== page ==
UHV adds graduate English as Second Language concentration

Graduate students in the University of Houston-Victoria School of Education, Health Professions & Human Development soon will be able to pursue a concentration that focuses on teaching English or other languages to non-native speakers.

Students working to earn a Master of Education in curriculum and instruction can choose to pursue a concentration in English as a Second Language/Teachers of English to Speakers of Other Languages. The concentration will start in the fall.

Liping Wei

“There is a considerable demand for teachers who are equipped to work with ESL students,” said Liping Wei, a UHV assistant professor of curriculum and instruction. “In the Houston area alone, there is a hugely diverse international presence, and those students need people who can teach them English and other languages. This program is suitable for those who want to teach or administer a program of not only English but also any language as a second language.”

The school developed the concentration in response to a growing need for ESL/TESOL educators in the U.S. and the world, Wei said. The need expands past an increase in the number of young students who need to learn English. There also are immigrants, refugees and international businesspeople who want and need to learn English. In addition, the program will teach students strategies for teaching other languages as well.

“With English serving as an international language, tens of thousands of people around the world learn English in order to achieve success in their careers and lives,” Wei said. “There is a considerable demand for qualified teachers of English and those who can take a leadership role in training teachers and administering programs in this high-need area within and outside the U.S.”

The concentration, which is part of the 30-hour Master of Education in curriculum and instruction, will be offered completely online. Of those hours, 12 will be education core courses, 15 will focus on the area of study; and three hours will be a professional research capstone course.

Fred Litton

The courses will focus on the skills necessary to teach English language learners and other foreign language students. Students will learn the methods, techniques, strategies and factors that contribute to an effective multicultural and multilingual learning environment.

Current teachers can pursue this degree to widen their professional opportunities and help their students learn English.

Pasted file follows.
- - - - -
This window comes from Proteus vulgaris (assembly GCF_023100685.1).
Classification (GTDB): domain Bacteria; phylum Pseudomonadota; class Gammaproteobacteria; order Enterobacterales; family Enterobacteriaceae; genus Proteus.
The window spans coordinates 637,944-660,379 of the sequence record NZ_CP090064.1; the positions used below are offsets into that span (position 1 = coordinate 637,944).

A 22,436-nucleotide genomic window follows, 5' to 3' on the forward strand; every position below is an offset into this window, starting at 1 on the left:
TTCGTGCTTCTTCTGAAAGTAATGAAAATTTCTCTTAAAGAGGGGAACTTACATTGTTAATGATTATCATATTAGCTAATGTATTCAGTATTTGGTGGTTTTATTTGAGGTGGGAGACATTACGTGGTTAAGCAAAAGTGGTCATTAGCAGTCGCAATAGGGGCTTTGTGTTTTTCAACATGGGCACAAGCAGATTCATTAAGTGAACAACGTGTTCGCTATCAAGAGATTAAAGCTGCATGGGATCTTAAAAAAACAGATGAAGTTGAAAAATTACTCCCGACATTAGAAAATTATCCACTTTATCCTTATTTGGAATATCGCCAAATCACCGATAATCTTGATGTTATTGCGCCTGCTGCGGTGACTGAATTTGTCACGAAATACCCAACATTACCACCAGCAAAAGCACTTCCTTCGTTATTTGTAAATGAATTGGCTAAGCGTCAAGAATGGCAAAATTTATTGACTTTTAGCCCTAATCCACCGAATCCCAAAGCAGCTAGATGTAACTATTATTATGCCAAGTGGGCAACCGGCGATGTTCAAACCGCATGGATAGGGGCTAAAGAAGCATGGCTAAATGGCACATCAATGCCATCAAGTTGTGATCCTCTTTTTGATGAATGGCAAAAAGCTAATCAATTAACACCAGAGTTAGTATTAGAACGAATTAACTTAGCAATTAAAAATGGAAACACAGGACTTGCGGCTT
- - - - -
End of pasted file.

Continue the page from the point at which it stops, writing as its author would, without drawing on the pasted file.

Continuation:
Graduates of the concentration can pursue positions as ESL instructors, curriculum developers, instructional specialists, program coordinators, administrators and professors in a variety of settings. These include K-12 schools, school districts, regional service centers, intensive English language programs, adult basic education programs, government or military schools, private international language schools, community-based language programs for immigrants and refugees, corporate training and consulting, and community colleges and universities in the U.S. and abroad.

“The ESL/TESOL concentration will be an excellent addition to the School of Education, Health Professions & Human Development’s offerings,” said Fred Litton, dean of the school. “It is the school’s goal to meet the needs of the teachers, students and communities we serve, and this concentration will prepare the teachers to address the rising number of students who need these services.”

The University of Houston-Victoria, located in the heart of the Coastal Bend region since 1973 in Victoria, Texas, offers courses leading to more than 80 academic programs in the schools of Arts & Sciences; Business Administration; and Education, Health Professions & Human Development. UHV provides face-to-face classes at its Victoria campus, as well as an instructional site in Katy, Texas, and online classes that students can take from anywhere. UHV supports the American Association of State Colleges and Universities Opportunities for All initiative to increase awareness about state colleges and universities and the important role they have in providing a high-quality and accessible education to an increasingly diverse student population, as well as contributing to regional and state economic development.